ρ(a/b)R will rename the attribute 'b' of the relation by 'a'.   

7. Cross Product(X): Cross-product between two relations. Let’s say A and B, so the cross product between A X B will result in all the attributes of A followed by each attribute of B. Each record of A will pair with every record of B.

Example: 

                                                                                                                                   A

Name     Age     Sex      
Ram14M
Sona15F
Kim20M

                                                                                                                             B

ID     Course     
1DS
2DBMS

                                                                                                                            A X B

Name     Age     Sex     ID      Course     
Ram14M1DS
Ram14M2DBMS
Sona15F1DS
Sona15F2DBMS
Kim20M1DS
Kim20M2DBMS

Note: If A has ‘n’ tuples and B has ‘m’ tuples then A X B will have ‘ n*m ‘ tuples.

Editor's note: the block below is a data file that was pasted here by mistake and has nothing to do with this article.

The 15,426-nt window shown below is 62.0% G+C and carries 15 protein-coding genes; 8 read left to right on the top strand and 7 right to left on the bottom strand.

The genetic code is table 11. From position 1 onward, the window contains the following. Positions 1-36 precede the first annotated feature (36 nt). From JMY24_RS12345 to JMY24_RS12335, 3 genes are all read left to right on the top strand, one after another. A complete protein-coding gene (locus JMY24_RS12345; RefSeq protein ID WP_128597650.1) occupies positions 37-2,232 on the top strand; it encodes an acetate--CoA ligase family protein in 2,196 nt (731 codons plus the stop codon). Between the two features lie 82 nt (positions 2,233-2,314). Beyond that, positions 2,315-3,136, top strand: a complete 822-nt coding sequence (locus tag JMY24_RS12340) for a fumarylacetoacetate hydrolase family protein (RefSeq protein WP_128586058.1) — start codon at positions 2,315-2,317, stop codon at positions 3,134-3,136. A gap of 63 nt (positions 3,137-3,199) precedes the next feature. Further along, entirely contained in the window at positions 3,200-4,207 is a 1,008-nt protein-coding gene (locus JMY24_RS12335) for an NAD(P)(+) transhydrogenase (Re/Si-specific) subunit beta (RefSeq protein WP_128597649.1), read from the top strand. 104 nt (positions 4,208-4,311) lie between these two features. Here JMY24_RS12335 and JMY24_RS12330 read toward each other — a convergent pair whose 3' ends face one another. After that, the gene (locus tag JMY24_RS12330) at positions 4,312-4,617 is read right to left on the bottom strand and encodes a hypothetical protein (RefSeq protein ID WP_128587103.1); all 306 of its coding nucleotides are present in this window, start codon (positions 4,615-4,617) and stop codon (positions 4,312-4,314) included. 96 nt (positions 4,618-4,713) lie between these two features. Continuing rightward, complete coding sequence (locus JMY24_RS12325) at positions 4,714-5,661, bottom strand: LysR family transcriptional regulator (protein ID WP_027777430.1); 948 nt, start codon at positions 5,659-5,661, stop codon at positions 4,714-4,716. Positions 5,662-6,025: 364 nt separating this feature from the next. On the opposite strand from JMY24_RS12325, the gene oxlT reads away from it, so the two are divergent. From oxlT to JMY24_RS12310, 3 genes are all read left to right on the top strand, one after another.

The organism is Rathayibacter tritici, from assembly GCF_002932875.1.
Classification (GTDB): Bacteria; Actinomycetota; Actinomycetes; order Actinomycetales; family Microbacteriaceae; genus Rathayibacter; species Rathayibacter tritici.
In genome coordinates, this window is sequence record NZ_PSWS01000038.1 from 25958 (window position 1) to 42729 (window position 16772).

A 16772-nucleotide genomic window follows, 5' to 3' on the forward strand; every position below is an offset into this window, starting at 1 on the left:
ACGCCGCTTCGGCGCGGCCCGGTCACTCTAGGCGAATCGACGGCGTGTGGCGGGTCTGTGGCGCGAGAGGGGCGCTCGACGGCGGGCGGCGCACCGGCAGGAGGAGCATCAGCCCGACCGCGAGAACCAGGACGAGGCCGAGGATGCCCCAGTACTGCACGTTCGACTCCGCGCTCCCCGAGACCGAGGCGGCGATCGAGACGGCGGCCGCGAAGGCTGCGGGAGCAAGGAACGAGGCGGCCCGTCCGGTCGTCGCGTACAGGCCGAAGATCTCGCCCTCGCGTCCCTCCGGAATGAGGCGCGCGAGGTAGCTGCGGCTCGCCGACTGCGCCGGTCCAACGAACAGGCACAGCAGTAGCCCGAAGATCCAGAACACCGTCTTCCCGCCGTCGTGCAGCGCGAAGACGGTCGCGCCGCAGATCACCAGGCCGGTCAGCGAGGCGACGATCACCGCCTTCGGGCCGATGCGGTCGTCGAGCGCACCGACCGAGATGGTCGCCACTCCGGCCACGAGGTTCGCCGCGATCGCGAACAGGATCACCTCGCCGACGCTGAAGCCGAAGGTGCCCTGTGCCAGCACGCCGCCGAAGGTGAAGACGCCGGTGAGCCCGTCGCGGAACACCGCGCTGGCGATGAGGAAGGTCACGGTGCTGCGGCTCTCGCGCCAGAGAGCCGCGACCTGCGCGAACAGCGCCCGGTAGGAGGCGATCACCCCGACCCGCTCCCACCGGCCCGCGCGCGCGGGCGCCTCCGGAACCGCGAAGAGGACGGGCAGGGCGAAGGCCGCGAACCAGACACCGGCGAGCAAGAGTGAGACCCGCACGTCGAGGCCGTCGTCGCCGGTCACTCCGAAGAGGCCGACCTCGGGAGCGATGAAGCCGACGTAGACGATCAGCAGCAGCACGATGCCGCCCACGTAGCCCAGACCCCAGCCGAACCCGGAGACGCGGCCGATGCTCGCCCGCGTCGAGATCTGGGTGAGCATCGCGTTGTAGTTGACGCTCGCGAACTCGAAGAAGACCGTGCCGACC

Derived Operators

These are some of the derived operators, which are derived from the fundamental operators.

  1. Natural Join(⋈)
  2. Conditional Join

1. Natural Join(⋈): Natural join is a binary operator. Natural join between two or more relations will result in a set of all combinations of tuples where they have an equal common attribute. 

Example:

                                                                                                                        EMP

Name      ID         Dept_Name    
A120IT
B125HR
C110Sales
D111IT

                                                                                                                   DEPT

Dept_Name     Manager     
SalesY
ProductionZ
ITA

Natural join between EMP and DEPT with condition :